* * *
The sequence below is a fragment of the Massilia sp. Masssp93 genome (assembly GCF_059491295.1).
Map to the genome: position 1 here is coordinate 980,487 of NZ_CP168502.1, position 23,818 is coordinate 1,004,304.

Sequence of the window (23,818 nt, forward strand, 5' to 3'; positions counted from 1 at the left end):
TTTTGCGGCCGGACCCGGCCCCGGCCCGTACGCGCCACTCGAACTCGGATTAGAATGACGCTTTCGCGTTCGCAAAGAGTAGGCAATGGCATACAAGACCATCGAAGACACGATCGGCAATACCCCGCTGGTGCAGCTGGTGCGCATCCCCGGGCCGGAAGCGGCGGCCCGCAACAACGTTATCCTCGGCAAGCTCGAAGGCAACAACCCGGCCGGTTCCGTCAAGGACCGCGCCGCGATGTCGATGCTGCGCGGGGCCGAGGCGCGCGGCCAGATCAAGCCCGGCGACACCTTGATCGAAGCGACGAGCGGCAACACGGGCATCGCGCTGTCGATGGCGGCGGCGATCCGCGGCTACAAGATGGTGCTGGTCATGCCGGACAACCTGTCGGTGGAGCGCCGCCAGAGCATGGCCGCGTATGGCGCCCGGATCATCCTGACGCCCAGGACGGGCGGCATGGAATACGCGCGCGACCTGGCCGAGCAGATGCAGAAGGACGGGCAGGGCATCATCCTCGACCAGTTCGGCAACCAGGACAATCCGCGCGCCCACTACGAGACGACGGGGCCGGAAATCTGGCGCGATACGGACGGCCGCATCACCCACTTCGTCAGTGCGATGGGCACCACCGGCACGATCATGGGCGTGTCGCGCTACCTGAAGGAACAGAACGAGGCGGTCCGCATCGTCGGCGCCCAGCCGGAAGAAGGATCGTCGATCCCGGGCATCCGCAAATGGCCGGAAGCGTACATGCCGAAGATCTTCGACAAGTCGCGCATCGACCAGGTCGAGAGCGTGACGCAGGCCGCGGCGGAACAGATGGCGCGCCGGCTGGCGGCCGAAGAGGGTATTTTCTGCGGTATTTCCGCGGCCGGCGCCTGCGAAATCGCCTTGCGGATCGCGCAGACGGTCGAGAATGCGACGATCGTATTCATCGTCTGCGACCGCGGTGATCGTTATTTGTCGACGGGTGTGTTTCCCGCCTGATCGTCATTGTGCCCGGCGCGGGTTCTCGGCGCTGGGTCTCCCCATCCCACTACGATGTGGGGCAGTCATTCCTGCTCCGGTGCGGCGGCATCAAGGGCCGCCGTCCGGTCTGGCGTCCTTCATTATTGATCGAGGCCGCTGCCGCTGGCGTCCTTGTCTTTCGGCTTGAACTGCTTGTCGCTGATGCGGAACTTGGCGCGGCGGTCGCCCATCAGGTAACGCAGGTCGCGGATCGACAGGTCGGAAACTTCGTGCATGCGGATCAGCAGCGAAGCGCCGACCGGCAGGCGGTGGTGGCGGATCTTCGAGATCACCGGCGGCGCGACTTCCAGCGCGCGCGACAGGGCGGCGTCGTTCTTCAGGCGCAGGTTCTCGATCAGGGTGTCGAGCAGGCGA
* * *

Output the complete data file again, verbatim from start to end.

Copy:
The sequence below is a fragment of the Massilia sp. Masssp93 genome (assembly GCF_059491295.1).
Map to the genome: position 1 here is coordinate 980,487 of NZ_CP168502.1, position 23,818 is coordinate 1,004,304.

Sequence of the window (23,818 nt, forward strand, 5' to 3'; positions counted from 1 at the left end):
TTTTGCGGCCGGACCCGGCCCCGGCCCGTACGCGCCACTCGAACTCGGATTAGAATGACGCTTTCGCGTTCGCAAAGAGTAGGCAATGGCATACAAGACCATCGAAGACACGATCGGCAATACCCCGCTGGTGCAGCTGGTGCGCATCCCCGGGCCGGAAGCGGCGGCCCGCAACAACGTTATCCTCGGCAAGCTCGAAGGCAACAACCCGGCCGGTTCCGTCAAGGACCGCGCCGCGATGTCGATGCTGCGCGGGGCCGAGGCGCGCGGCCAGATCAAGCCCGGCGACACCTTGATCGAAGCGACGAGCGGCAACACGGGCATCGCGCTGTCGATGGCGGCGGCGATCCGCGGCTACAAGATGGTGCTGGTCATGCCGGACAACCTGTCGGTGGAGCGCCGCCAGAGCATGGCCGCGTATGGCGCCCGGATCATCCTGACGCCCAGGACGGGCGGCATGGAATACGCGCGCGACCTGGCCGAGCAGATGCAGAAGGACGGGCAGGGCATCATCCTCGACCAGTTCGGCAACCAGGACAATCCGCGCGCCCACTACGAGACGACGGGGCCGGAAATCTGGCGCGATACGGACGGCCGCATCACCCACTTCGTCAGTGCGATGGGCACCACCGGCACGATCATGGGCGTGTCGCGCTACCTGAAGGAACAGAACGAGGCGGTCCGCATCGTCGGCGCCCAGCCGGAAGAAGGATCGTCGATCCCGGGCATCCGCAAATGGCCGGAAGCGTACATGCCGAAGATCTTCGACAAGTCGCGCATCGACCAGGTCGAGAGCGTGACGCAGGCCGCGGCGGAACAGATGGCGCGCCGGCTGGCGGCCGAAGAGGGTATTTTCTGCGGTATTTCCGCGGCCGGCGCCTGCGAAATCGCCTTGCGGATCGCGCAGACGGTCGAGAATGCGACGATCGTATTCATCGTCTGCGACCGCGGTGATCGTTATTTGTCGACGGGTGTGTTTCCCGCCTGATCGTCATTGTGCCCGGCGCGGGTTCTCGGCGCTGGGTCTCCCCATCCCACTACGATGTGGGGCAGTCATTCCTGCTCCGGTGCGGCGGCATCAAGGGCCGCCGTCCGGTCTGGCGTCCTTCATTATTGATCGAGGCCGCTGCCGCTGGCGTCCTTGTCTTTCGGCTTGAACTGCTTGTCGCTGATGCGGAACTTGGCGCGGCGGTCGCCCATCAGGTAACGCAGGTCGCGGATCGACAGGTCGGAAACTTCGTGCATGCGGATCAGCAGCGAAGCGCCGACCGGCAGGCGGTGGTGGCGGATCTTCGAGATCACCGGCGGCGCGACTTCCAGCGCGCGCGACAGGGCGGCGTCGTTCTTCAGGCGCAGGTTCTCGATCAGGGTGTCGAGCAGGCGA